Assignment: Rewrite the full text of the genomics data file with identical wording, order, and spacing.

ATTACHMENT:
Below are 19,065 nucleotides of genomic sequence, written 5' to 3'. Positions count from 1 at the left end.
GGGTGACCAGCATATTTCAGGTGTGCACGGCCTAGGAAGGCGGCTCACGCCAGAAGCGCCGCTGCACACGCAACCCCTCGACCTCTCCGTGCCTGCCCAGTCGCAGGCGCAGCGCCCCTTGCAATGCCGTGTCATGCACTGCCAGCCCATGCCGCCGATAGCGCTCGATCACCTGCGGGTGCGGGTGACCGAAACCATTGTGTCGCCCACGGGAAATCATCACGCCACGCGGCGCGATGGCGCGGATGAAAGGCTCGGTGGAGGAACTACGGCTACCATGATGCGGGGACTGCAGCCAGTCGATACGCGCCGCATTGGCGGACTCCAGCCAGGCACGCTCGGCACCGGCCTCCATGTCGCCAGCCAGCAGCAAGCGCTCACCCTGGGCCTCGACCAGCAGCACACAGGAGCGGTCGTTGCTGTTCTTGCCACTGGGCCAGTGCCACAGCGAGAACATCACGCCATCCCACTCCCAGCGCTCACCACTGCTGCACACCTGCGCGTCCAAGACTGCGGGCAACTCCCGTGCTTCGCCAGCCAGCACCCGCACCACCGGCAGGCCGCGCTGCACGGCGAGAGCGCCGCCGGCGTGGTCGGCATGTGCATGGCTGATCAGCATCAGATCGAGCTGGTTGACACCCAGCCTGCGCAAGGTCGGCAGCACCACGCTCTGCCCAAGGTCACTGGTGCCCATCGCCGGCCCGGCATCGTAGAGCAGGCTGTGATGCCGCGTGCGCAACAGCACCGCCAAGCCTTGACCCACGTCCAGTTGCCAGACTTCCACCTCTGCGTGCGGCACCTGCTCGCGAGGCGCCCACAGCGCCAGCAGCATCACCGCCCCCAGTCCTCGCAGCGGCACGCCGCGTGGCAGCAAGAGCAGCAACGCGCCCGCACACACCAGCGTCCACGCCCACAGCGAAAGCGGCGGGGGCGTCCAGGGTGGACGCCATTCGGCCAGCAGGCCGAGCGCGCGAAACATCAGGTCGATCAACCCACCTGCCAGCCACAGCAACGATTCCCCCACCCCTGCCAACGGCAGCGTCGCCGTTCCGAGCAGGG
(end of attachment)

Below are 19,065 nucleotides of genomic sequence, written 5' to 3'. Positions count from 1 at the left end.
GGGTGACCAGCATATTTCAGGTGTGCACGGCCTAGGAAGGCGGCTCACGCCAGAAGCGCCGCTGCACACGCAACCCCTCGACCTCTCCGTGCCTGCCCAGTCGCAGGCGCAGCGCCCCTTGCAATGCCGTGTCATGCACTGCCAGCCCATGCCGCCGATAGCGCTCGATCACCTGCGGGTGCGGGTGACCGAAACCATTGTGTCGCCCACGGGAAATCATCACGCCACGCGGCGCGATGGCGCGGATGAAAGGCTCGGTGGAGGAACTACGGCTACCATGATGCGGGGACTGCAGCCAGTCGATACGCGCCGCATTGGCGGACTCCAGCCAGGCACGCTCGGCACCGGCCTCCATGTCGCCAGCCAGCAGCAAGCGCTCACCCTGGGCCTCGACCAGCAGCACACAGGAGCGGTCGTTGCTGTTCTTGCCACTGGGCCAGTGCCACAGCGAGAACATCACGCCATCCCACTCCCAGCGCTCACCACTGCTGCACACCTGCGCGTCCAAGACTGCGGGCAACTCCCGTGCTTCGCCAGCCAGCACCCGCACCACCGGCAGGCCGCGCTGCACGGCGAGAGCGCCGCCGGCGTGGTCGGCATGTGCATGGCTGATCAGCATCAGATCGAGCTGGTTGACACCCAGCCTGCGCAAGGTCGGCAGCACCACGCTCTGCCCAAGGTCACTGGTGCCCATCGCCGGCCCGGCATCGTAGAGCAGGCTGTGATGCCGCGTGCGCAACAGCACCGCCAAGCCTTGACCCACGTCCAGTTGCCAGACTTCCACCTCTGCGTGCGGCACCTGCTCGCGAGGCGCCCACAGCGCCAGCAGCATCACCGCCCCCAGTCCTCGCAGCGGCACGCCGCGTGGCAGCAAGAGCAGCAACGCGCCCGCACACACCAGCGTCCACGCCCACAGCGAAAGCGGCGGGGGCGTCCAGGGTGGACGCCATTCGGCCAGCAGGCCGAGCGCGCGAAACATCAGGTCGATCAACCCACCTGCCAGCCACAGCAACGATTCCCCCACCCCTGCCAACGGCAGCGTCGCCGTTCCGAGCAGGG